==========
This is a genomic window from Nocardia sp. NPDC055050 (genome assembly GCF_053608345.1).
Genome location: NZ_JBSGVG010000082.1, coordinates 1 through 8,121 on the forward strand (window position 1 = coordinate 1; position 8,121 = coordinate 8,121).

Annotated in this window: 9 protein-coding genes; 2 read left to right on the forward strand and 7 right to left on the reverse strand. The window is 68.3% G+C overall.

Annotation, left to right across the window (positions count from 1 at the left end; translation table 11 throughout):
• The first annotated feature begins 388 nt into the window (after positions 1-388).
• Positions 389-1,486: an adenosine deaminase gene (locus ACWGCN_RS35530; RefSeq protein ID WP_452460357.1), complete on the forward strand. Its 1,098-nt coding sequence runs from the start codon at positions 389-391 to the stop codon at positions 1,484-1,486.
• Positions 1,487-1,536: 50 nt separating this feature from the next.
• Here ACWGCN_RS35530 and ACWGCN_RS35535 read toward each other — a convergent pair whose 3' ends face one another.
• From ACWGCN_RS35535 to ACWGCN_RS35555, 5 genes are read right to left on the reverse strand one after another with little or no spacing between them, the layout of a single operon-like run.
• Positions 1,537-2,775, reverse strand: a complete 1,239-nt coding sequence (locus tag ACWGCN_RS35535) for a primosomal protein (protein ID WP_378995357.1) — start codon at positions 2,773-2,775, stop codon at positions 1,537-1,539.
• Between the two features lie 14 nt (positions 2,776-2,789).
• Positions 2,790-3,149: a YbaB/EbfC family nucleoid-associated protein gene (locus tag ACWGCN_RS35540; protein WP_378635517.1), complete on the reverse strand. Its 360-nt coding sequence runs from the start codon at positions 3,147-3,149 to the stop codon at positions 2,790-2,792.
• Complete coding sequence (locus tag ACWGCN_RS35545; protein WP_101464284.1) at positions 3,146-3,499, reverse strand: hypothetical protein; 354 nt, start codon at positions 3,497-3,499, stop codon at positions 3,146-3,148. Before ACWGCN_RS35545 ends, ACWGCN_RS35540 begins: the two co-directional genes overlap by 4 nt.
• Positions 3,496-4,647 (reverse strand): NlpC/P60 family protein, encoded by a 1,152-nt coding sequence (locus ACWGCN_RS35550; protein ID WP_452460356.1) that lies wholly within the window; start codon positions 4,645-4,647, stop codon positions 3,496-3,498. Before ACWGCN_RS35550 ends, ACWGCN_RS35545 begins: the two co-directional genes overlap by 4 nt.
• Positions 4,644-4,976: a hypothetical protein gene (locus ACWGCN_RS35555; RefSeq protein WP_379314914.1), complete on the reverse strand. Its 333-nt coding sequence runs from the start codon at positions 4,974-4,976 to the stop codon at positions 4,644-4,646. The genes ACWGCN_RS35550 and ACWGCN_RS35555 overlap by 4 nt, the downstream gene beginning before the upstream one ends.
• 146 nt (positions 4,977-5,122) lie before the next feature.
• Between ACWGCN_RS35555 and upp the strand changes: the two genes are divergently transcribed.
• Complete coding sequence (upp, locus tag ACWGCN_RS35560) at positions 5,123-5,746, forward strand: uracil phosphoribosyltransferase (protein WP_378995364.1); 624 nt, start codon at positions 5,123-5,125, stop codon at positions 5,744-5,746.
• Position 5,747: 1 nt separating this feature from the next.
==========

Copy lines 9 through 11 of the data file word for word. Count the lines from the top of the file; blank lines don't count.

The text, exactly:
• From ACWGCN_RS35535 to ACWGCN_RS35555, 5 genes are read right to left on the reverse strand one after another with little or no spacing between them, the layout of a single operon-like run.
• Positions 1,537-2,775, reverse strand: a complete 1,239-nt coding sequence (locus tag ACWGCN_RS35535) for a primosomal protein (protein ID WP_378995357.1) — start codon at positions 2,773-2,775, stop codon at positions 1,537-1,539.
• Between the two features lie 14 nt (positions 2,776-2,789).